Students can learn balance, power and peace through Chinese martial arts classes at NIU.
Classes are being offered for six weeks on Monday and Wednesday nights in Anderson Hall.
Professor Xiangyun Long, a visiting research associate from Central South University of Technology Changsa, People’s Republic of China, will give lessons in two types of Chinese martial arts.
The classes will include Shaolin Kung Fu lessons in basic Chinese martial arts and Taijichuan and Chiqong lessons in internal techniques and external movement.
Assistant Physical Education Professor Ed Thomas said Shaolin Kung Fu moves from basic skills to intermediate Shaolin techniques.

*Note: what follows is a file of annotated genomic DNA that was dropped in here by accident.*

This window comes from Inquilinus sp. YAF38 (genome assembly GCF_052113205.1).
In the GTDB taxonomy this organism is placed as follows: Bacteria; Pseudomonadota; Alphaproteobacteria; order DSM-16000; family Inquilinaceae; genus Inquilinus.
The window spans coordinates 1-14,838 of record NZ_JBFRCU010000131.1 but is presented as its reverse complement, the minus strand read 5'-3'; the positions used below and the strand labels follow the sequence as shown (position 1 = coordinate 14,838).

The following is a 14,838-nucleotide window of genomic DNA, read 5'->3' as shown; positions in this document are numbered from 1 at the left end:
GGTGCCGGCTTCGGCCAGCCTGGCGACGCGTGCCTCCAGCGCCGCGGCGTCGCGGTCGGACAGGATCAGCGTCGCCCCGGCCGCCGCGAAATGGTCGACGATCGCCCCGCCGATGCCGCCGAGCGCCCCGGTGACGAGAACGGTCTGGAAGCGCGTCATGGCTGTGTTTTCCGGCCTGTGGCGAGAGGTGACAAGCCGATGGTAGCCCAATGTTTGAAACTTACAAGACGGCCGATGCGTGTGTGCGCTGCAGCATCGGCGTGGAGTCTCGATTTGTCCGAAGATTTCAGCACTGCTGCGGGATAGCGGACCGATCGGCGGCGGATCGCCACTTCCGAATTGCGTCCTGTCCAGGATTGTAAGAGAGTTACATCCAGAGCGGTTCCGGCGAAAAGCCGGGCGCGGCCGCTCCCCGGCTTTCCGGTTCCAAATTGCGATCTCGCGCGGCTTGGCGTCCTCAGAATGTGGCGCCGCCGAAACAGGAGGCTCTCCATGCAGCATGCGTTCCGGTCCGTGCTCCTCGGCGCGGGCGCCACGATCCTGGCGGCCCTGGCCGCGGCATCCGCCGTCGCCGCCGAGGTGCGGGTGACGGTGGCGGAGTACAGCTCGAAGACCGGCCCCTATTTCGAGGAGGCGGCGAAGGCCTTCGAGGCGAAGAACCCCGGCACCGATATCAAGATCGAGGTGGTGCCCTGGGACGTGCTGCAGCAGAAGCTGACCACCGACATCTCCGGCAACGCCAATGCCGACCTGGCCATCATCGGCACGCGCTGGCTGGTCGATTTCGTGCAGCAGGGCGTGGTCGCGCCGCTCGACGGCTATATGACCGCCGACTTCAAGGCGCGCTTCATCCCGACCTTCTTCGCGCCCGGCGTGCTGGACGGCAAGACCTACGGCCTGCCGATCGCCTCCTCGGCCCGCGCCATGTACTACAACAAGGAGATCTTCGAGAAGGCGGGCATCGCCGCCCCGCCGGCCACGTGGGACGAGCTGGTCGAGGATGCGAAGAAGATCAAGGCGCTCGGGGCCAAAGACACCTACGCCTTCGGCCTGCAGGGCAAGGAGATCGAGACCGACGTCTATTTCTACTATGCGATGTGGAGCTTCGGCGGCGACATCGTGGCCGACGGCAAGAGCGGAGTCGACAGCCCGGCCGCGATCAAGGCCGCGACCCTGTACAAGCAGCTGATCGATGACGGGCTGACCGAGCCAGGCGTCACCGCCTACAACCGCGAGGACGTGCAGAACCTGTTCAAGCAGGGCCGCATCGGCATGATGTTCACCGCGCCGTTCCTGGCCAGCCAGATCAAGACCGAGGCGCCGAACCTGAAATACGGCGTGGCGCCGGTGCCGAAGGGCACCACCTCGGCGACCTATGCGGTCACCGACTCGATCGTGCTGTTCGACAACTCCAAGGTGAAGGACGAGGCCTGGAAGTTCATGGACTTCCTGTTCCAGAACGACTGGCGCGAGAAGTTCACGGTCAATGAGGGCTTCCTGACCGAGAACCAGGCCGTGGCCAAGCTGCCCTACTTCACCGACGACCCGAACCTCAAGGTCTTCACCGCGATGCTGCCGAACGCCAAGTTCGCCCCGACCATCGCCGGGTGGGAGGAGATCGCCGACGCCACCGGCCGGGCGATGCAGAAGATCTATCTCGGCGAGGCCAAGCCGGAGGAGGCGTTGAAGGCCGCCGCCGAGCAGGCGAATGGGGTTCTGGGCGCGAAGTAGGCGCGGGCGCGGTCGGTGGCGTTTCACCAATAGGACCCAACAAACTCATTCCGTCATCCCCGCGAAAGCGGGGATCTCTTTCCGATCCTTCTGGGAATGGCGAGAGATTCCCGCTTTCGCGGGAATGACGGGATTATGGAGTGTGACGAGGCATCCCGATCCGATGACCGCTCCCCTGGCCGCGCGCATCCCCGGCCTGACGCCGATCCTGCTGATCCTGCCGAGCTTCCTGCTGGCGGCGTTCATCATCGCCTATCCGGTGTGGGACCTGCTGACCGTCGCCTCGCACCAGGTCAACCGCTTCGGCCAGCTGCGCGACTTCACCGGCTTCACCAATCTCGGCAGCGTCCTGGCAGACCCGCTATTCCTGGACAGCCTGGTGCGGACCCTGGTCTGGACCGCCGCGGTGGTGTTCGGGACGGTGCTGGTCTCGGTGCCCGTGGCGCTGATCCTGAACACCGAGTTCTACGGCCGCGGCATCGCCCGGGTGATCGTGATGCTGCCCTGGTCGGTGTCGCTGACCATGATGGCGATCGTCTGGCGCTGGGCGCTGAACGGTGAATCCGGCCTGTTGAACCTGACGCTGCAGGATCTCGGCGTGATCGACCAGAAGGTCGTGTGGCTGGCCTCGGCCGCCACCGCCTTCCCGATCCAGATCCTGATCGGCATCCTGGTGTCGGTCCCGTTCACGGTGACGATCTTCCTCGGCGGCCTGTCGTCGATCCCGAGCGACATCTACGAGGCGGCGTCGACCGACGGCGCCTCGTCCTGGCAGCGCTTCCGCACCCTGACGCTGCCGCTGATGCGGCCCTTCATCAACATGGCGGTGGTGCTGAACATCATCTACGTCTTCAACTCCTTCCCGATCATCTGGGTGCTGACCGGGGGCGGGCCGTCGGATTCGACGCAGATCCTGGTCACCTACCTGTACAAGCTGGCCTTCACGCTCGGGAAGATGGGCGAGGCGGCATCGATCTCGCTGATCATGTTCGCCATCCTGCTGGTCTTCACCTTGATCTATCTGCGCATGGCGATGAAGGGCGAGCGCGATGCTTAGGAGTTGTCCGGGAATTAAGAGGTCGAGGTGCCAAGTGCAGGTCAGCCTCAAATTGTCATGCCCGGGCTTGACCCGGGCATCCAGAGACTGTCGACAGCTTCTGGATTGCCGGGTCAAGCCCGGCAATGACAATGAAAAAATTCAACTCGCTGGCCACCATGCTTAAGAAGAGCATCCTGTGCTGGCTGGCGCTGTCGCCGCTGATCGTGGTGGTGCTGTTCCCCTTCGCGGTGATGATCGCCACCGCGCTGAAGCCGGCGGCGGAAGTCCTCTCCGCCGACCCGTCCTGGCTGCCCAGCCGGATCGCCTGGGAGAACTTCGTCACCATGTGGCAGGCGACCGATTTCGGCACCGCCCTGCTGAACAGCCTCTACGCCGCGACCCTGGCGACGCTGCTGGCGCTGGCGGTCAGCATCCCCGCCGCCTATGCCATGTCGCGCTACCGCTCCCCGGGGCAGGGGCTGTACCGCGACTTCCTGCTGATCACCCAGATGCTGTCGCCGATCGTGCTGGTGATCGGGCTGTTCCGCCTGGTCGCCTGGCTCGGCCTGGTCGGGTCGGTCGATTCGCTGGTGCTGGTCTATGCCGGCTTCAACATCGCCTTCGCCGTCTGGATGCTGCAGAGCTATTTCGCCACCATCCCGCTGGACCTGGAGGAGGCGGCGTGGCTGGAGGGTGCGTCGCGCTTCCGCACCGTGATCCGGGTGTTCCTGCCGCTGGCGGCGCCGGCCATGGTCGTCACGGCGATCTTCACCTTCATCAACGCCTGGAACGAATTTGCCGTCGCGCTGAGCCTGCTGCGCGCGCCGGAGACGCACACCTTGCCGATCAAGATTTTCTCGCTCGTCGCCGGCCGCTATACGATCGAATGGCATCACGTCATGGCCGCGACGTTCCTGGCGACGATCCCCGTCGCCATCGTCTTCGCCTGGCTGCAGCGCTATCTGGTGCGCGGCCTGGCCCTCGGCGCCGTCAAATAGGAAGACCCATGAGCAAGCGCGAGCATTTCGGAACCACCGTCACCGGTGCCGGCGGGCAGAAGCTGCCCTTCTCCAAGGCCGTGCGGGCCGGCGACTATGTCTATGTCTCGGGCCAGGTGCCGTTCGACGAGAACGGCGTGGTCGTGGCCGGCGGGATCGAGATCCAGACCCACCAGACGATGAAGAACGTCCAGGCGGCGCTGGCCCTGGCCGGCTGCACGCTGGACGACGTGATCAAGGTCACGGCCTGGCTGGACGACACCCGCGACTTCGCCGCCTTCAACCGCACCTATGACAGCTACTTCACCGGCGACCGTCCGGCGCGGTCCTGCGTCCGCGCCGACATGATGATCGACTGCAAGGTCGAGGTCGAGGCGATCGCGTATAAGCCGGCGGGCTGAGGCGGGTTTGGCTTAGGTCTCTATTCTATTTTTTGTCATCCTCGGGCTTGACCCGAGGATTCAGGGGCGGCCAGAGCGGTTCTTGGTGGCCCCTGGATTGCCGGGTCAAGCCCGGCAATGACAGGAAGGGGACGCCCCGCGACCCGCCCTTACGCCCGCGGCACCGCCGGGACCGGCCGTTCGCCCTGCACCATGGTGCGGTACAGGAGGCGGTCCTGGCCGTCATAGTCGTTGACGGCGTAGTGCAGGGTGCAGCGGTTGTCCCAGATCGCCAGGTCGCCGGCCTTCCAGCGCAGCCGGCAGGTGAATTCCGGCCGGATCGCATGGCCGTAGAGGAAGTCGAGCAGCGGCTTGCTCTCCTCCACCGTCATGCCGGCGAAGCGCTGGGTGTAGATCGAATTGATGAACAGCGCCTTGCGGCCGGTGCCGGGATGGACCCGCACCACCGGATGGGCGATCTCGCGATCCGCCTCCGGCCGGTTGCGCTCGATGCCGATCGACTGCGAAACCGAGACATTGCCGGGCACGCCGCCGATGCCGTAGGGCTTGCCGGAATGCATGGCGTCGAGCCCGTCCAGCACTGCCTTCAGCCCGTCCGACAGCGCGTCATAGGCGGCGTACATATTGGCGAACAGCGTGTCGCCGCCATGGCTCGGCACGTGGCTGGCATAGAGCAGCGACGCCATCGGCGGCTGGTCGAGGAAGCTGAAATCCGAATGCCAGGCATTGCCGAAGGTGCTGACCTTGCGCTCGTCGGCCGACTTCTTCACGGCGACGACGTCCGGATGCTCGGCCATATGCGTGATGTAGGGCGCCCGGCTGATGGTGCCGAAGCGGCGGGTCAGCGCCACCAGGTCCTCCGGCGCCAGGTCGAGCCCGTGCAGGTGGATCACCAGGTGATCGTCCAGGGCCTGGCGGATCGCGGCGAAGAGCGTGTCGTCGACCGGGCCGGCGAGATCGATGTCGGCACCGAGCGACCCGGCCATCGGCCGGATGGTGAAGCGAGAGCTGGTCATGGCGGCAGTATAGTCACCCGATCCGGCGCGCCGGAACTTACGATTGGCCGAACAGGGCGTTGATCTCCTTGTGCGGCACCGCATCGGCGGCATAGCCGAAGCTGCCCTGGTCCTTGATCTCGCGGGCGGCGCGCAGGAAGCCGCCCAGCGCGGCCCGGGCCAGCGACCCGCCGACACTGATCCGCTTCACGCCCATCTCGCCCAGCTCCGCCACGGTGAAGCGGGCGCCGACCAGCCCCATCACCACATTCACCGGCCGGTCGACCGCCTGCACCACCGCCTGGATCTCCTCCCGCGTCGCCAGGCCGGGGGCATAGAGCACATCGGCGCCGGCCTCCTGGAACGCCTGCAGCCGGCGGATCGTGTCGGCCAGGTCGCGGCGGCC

Shaolin’s style combines disciplined, rigorous and external movements with a soft and gentle flow, Thomas said.
“Training under these highly physical conditions one can develop strength, speed, power and a noble fighting spirit,” Thomas said. “Every person must find a balance between power and peace. Taijichuan can help them achieve that.”
Millions of Chinese citizens practice this form of martial arts early in the morning, he said.
“Taijichuan is characterized by soft and fluid motion that contributes to poise, grace, concentration and joint mobility,” he said.
Thomas said he encourages students to join the classes.
“Every person has to feel strong and have wisdom,” Thomas said. “Martial arts can help teach that.”
Long practiced northern and southern-style Chinese martial arts for about thirty years.
He grew up learning “rigorous martial arts” from his father, a master of ancient Shaolinquan and Taijiquan.
Some Washu masters in Southeast China eventually accepted Long as a young adult apprentice instructor.